Deflating the Claim of Rural Electrification

Definition of Village Electrification

The definition for ‘village electrification’ in the 2006 rural electrification policy says that a village is deemed ‘electrified’ if infrastructure such as distribution transformer and distribution lines have been set up in the inhabited locality and 10% of the households have access to electricity through the infrastructure. Thus, rural electrification has nothing to do with all villagers getting electricity as well as the duration of electricity provided. Quality comes last in the hierarchy.

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Electricity Sector in India

India is the world’s third largest producer and third largest consumer of electricity. The per capita electricity consumption is low compared to many countries despite cheaper electricity tariff in India.

The utility electricity sector in India has one National Grid with an installed capacity of 344.00 GW as on 31 March 2018. Renewable power plants constituted 33.23% of total installed capacity. During the fiscal year 2016-17, the gross electricity generated by utilities in India was 1,236.39 TWh and the total electricity generation (utilities and non utilities) in the country was 1,433.4 TWh.

Thus, India has surplus power generation capacity but lacks adequate infrastructure for supplying electricity to all needy people.

100% Rural Electrification Claim

Prime Minister Narendra Modi had, in his 2015 Independence Day speech, promised to electrify in 1,000 days, i.e., by May 2018. The Government chose 18,452 villages for electrification by 2018. Out of the 18,452 villages chosen for electrification, the government claimed that 15,183 villages had been connected to the grid by December 2017. Rest were deemed as uninhabited or lacks the population.

In order to address the lack of adequate electricity supply to all the people in the country by March 2019, the Government of India launched a scheme called “Power for All”.

“We need to double our power production. Given the infrastructure and generating capacity we have today…we have the ability to double our power production. If tomorrow we need to add 50 per cent power to our system I am ready for that. We are making about 1.1 trillion units of electricity annually now …We can go up to 1.65 next year,” Power, Coal and Mines Minister Goyal said at INFOCOM 2016.

The statement by the ministry came a day after Prime Minister Narendra Modi announced that all villages in India have been connected with power. On Saturday evening, Leisang village in Manipur’s Senapati district became the last village to be connected to the national power grid.

As per government data, 1,236 villages are uninhabited and 35 have been notified as grazing reserves.

The Ground Reality of the Claim

As per the government’s rural electrification website, Grameen Vidyutikaran, only 1,301 villages have 100 percent household connectivity. This means that just 0.21 percent of India’s 600,000 villages are completely electrified. The government has now set a new March 2019 deadline for electrification of all households.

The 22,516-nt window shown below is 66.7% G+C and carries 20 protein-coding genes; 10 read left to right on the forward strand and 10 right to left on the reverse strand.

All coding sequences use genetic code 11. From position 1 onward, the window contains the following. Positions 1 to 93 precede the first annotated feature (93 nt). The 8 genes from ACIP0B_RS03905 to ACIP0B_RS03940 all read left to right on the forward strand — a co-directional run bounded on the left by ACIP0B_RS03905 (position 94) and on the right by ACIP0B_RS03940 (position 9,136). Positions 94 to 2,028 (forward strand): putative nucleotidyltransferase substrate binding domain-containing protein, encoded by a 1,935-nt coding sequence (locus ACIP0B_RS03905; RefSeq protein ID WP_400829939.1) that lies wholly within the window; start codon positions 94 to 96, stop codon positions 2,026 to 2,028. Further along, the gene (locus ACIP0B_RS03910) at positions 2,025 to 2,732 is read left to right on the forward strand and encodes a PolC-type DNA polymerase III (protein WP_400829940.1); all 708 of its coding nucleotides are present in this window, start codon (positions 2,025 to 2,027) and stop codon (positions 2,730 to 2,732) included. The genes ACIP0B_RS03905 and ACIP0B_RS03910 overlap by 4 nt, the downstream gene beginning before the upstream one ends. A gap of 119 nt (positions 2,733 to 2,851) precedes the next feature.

To deflate BJP’s claims, Congress spokesperson Randeep Singh Surjewala said that it was the Congress that electrified 97 per cent of villages in the country but “did not boast”. “On 26th May, 2014; only 18,452 villages were without electrification. BJP Govt took 46 months to complete this at at an average of 4,813 villages per year. This is – ‘celebrating inefficiencies’ & taking ‘fake credit’ for Congress work,” he said.

The biggest discrepancy was in the data used for the scheme. Debajit Palit is a senior fellow and associate director, TERI. He felt that with the launch of a household-level electrification scheme, the relevance of the goal of village electrification is over.

“The annual growth rate of households since the census in 2011 may not have been taken into consideration to estimate the current state wise total households. There is variation in total households data in villages. There could be a wide difference between what the DISCOMs are reporting and what it should be as per the Census 2011 and the subsequent growth. This is creating confusion and raising doubt about the actual number and percentage of unelectrified households in the country. Furthermore, whether households with solar home systems or mini grid connection are counted as electrified or not is also not clear,” Palit said.

The Conclusion

The 100 percent Rural Electrification does not mean that all the villagers are receiving electricity. Electric energy consumption in agriculture was recorded highest (17.89%) in 2015-16 among all countries. So, electrifying villages is the need of the hour.

The claims of 100 percent rural electrification loses its significance by launching of Saubhagya Scheme to bring electricity to every household. This also proves that Government itself knows that electricity is not available in every household. Moreover, the rate of electrification was much slower too. Then why is our government inflating its chest over such inefficiency?

Every thing points to only one direction, that is, creating an image. The skill which has been perfected by this government over its tenure. Let’s see how this Saubhagya Scheme turns out.

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